From a NY Times letter to the editor, written by New York Home Care Association President, Joanne Cunningham.
Home health care has received much attention lately as part of the national health reform debate — and rightly so. These services are a vital component of the health system, caring for the elderly, people with disabilities and the chronically ill, and helping patients avoid higher cost service use, like acute-care emergency room visits, lengthier inpatient stays or premature nursing home admission.
Unfortunately, and ironically, even though home care is a proven cost-saver, federal health reform measures would cut disproportionately from in-home services. At approximately 4 percent of overall Medicare spending, home care is slated for cuts as high as 10 percent under the House and Senate plans.
Mr. Leonhardt claims that home care profits warrant such enormous cuts. Not so in states like New York, where a recent analysis of independently certified financial statements found that an alarming two-thirds of home care agencies are now operating in the red. For the last seven years in a row, these agencies have been losing money treating Medicare beneficiaries because Medicare has underreimbursed home care services.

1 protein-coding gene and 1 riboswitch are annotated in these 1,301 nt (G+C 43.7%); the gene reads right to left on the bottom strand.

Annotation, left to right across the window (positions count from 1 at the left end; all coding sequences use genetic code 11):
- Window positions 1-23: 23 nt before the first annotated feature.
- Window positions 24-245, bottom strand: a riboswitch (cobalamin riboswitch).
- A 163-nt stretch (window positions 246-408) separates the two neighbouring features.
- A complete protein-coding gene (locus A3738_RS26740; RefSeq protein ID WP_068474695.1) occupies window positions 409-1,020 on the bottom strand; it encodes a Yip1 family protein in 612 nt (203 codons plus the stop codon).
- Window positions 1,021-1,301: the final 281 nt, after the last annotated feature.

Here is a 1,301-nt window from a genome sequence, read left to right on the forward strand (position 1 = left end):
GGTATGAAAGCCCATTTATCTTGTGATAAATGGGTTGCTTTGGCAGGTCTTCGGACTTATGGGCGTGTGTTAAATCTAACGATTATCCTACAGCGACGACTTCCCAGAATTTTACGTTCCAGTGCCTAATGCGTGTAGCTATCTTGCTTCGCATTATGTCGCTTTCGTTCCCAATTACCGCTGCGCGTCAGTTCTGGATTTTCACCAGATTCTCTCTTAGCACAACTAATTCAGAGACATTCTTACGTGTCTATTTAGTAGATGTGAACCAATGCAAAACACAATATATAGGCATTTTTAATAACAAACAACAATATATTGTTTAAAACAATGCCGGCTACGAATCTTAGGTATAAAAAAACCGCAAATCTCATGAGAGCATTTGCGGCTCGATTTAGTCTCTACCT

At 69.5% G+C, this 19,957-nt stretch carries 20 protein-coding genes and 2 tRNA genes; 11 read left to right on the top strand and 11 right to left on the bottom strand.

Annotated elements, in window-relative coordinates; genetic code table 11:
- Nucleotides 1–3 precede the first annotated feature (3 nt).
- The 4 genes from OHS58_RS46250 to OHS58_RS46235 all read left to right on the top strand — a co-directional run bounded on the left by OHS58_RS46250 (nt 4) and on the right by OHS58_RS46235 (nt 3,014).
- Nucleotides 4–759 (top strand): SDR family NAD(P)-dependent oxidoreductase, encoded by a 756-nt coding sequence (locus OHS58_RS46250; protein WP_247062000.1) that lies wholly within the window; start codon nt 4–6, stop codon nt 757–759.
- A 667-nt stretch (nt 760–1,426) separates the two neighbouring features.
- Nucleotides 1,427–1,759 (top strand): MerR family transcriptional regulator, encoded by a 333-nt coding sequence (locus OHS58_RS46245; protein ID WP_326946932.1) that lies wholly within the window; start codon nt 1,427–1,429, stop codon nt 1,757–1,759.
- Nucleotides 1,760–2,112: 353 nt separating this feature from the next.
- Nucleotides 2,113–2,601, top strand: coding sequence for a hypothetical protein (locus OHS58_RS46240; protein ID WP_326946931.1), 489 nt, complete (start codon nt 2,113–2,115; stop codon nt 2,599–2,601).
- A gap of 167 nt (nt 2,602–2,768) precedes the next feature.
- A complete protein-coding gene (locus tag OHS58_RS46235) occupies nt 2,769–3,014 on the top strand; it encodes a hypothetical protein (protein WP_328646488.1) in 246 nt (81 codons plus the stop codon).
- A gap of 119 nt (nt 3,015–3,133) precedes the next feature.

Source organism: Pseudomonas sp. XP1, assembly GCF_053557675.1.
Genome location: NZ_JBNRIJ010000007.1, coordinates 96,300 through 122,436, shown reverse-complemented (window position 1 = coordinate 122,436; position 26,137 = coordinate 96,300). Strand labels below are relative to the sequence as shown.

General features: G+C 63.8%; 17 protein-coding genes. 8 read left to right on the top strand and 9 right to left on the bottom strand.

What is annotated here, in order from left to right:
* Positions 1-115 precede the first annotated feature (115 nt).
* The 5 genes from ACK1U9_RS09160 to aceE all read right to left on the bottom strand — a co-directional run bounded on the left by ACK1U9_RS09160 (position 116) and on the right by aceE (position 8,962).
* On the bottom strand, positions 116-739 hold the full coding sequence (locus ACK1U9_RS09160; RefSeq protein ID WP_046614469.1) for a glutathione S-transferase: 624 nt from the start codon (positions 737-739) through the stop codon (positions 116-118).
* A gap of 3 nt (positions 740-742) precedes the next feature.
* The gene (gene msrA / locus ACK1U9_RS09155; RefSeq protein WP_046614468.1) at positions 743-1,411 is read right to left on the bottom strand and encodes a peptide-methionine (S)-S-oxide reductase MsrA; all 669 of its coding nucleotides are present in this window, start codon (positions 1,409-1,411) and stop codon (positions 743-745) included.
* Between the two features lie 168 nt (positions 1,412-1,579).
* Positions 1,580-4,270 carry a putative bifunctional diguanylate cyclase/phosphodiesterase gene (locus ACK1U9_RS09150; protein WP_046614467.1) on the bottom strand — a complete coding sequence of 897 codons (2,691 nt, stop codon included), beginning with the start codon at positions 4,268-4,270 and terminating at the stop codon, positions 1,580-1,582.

In many respects, home care is a victim of its own success, self-innovation and responsiveness to health delivery trends. The level and types of services delivered in the home today are increasingly complex. Providers have also witnessed a significantly greater number of patients with intensive health needs; more home care patients today are aged 85 or older, require skilled services, suffer from chronic conditions and exhibit cognitive deficits.
These trends, while having increased our reliance on home care, have also shortened hospital lengths of stay, averted acute-care E.R. visits and allowed people to remain in their own homes — all at a significant savings to health care, and to the benefit of patient health and well-being.